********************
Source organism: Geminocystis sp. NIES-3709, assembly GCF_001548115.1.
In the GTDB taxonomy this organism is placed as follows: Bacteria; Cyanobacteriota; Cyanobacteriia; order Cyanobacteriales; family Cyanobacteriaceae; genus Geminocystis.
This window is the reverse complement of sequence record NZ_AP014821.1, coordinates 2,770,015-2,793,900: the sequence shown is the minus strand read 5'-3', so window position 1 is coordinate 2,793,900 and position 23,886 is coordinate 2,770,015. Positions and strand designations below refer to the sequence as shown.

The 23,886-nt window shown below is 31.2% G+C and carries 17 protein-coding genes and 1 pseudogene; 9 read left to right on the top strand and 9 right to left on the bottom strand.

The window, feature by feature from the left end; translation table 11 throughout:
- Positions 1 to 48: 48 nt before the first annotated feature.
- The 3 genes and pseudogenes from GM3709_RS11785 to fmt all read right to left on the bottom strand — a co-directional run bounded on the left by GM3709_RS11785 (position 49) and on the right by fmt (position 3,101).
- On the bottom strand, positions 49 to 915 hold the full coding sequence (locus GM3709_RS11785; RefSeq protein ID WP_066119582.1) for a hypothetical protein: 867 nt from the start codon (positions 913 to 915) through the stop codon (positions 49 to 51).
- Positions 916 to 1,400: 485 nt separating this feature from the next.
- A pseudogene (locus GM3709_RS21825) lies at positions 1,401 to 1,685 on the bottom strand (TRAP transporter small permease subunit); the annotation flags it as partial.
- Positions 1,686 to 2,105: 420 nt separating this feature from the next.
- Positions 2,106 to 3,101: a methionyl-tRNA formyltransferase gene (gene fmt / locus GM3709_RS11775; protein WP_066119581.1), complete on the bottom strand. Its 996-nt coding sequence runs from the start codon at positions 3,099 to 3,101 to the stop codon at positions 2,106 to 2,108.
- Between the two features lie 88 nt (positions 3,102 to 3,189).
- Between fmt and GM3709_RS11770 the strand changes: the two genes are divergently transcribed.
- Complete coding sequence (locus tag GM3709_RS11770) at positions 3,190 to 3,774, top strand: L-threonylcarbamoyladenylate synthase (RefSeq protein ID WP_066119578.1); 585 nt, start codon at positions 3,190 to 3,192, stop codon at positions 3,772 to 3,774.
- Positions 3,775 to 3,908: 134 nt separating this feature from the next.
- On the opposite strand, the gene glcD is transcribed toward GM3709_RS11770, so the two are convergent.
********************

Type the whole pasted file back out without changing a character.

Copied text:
Source organism: Geminocystis sp. NIES-3709, assembly GCF_001548115.1.
In the GTDB taxonomy this organism is placed as follows: Bacteria; Cyanobacteriota; Cyanobacteriia; order Cyanobacteriales; family Cyanobacteriaceae; genus Geminocystis.
This window is the reverse complement of sequence record NZ_AP014821.1, coordinates 2,770,015-2,793,900: the sequence shown is the minus strand read 5'-3', so window position 1 is coordinate 2,793,900 and position 23,886 is coordinate 2,770,015. Positions and strand designations below refer to the sequence as shown.

The 23,886-nt window shown below is 31.2% G+C and carries 17 protein-coding genes and 1 pseudogene; 9 read left to right on the top strand and 9 right to left on the bottom strand.

The window, feature by feature from the left end; translation table 11 throughout:
- Positions 1 to 48: 48 nt before the first annotated feature.
- The 3 genes and pseudogenes from GM3709_RS11785 to fmt all read right to left on the bottom strand — a co-directional run bounded on the left by GM3709_RS11785 (position 49) and on the right by fmt (position 3,101).
- On the bottom strand, positions 49 to 915 hold the full coding sequence (locus GM3709_RS11785; RefSeq protein ID WP_066119582.1) for a hypothetical protein: 867 nt from the start codon (positions 913 to 915) through the stop codon (positions 49 to 51).
- Positions 916 to 1,400: 485 nt separating this feature from the next.
- A pseudogene (locus GM3709_RS21825) lies at positions 1,401 to 1,685 on the bottom strand (TRAP transporter small permease subunit); the annotation flags it as partial.
- Positions 1,686 to 2,105: 420 nt separating this feature from the next.
- Positions 2,106 to 3,101: a methionyl-tRNA formyltransferase gene (gene fmt / locus GM3709_RS11775; protein WP_066119581.1), complete on the bottom strand. Its 996-nt coding sequence runs from the start codon at positions 3,099 to 3,101 to the stop codon at positions 2,106 to 2,108.
- Between the two features lie 88 nt (positions 3,102 to 3,189).
- Between fmt and GM3709_RS11770 the strand changes: the two genes are divergently transcribed.
- Complete coding sequence (locus tag GM3709_RS11770) at positions 3,190 to 3,774, top strand: L-threonylcarbamoyladenylate synthase (RefSeq protein ID WP_066119578.1); 585 nt, start codon at positions 3,190 to 3,192, stop codon at positions 3,772 to 3,774.
- Positions 3,775 to 3,908: 134 nt separating this feature from the next.
- On the opposite strand, the gene glcD is transcribed toward GM3709_RS11770, so the two are convergent.